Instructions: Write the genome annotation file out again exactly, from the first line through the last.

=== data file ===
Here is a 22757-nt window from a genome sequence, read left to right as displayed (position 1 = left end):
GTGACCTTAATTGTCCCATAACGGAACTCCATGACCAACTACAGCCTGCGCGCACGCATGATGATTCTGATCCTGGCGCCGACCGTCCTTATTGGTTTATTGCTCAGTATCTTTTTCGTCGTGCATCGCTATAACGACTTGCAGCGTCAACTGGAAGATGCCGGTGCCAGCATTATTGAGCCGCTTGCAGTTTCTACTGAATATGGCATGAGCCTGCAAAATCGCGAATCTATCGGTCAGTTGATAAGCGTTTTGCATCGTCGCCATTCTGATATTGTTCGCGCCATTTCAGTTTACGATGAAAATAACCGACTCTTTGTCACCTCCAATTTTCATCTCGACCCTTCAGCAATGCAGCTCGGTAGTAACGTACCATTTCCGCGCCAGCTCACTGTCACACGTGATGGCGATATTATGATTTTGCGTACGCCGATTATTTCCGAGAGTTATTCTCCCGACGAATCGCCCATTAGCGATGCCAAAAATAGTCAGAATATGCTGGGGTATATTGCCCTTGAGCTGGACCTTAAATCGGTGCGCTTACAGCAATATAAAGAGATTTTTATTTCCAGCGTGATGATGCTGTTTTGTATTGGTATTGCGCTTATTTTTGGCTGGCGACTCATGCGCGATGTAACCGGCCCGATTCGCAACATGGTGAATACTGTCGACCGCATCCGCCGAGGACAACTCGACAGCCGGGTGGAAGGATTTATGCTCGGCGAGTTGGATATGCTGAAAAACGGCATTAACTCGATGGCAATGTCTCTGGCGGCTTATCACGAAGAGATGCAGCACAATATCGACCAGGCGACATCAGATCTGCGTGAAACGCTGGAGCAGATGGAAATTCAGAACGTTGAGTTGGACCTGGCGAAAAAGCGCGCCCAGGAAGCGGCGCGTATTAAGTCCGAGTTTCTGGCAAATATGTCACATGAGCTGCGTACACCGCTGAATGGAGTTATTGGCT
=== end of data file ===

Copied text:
Here is a 22757-nt window from a genome sequence, read left to right as displayed (position 1 = left end):
GTGACCTTAATTGTCCCATAACGGAACTCCATGACCAACTACAGCCTGCGCGCACGCATGATGATTCTGATCCTGGCGCCGACCGTCCTTATTGGTTTATTGCTCAGTATCTTTTTCGTCGTGCATCGCTATAACGACTTGCAGCGTCAACTGGAAGATGCCGGTGCCAGCATTATTGAGCCGCTTGCAGTTTCTACTGAATATGGCATGAGCCTGCAAAATCGCGAATCTATCGGTCAGTTGATAAGCGTTTTGCATCGTCGCCATTCTGATATTGTTCGCGCCATTTCAGTTTACGATGAAAATAACCGACTCTTTGTCACCTCCAATTTTCATCTCGACCCTTCAGCAATGCAGCTCGGTAGTAACGTACCATTTCCGCGCCAGCTCACTGTCACACGTGATGGCGATATTATGATTTTGCGTACGCCGATTATTTCCGAGAGTTATTCTCCCGACGAATCGCCCATTAGCGATGCCAAAAATAGTCAGAATATGCTGGGGTATATTGCCCTTGAGCTGGACCTTAAATCGGTGCGCTTACAGCAATATAAAGAGATTTTTATTTCCAGCGTGATGATGCTGTTTTGTATTGGTATTGCGCTTATTTTTGGCTGGCGACTCATGCGCGATGTAACCGGCCCGATTCGCAACATGGTGAATACTGTCGACCGCATCCGCCGAGGACAACTCGACAGCCGGGTGGAAGGATTTATGCTCGGCGAGTTGGATATGCTGAAAAACGGCATTAACTCGATGGCAATGTCTCTGGCGGCTTATCACGAAGAGATGCAGCACAATATCGACCAGGCGACATCAGATCTGCGTGAAACGCTGGAGCAGATGGAAATTCAGAACGTTGAGTTGGACCTGGCGAAAAAGCGCGCCCAGGAAGCGGCGCGTATTAAGTCCGAGTTTCTGGCAAATATGTCACATGAGCTGCGTACACCGCTGAATGGAGTTATTGGCT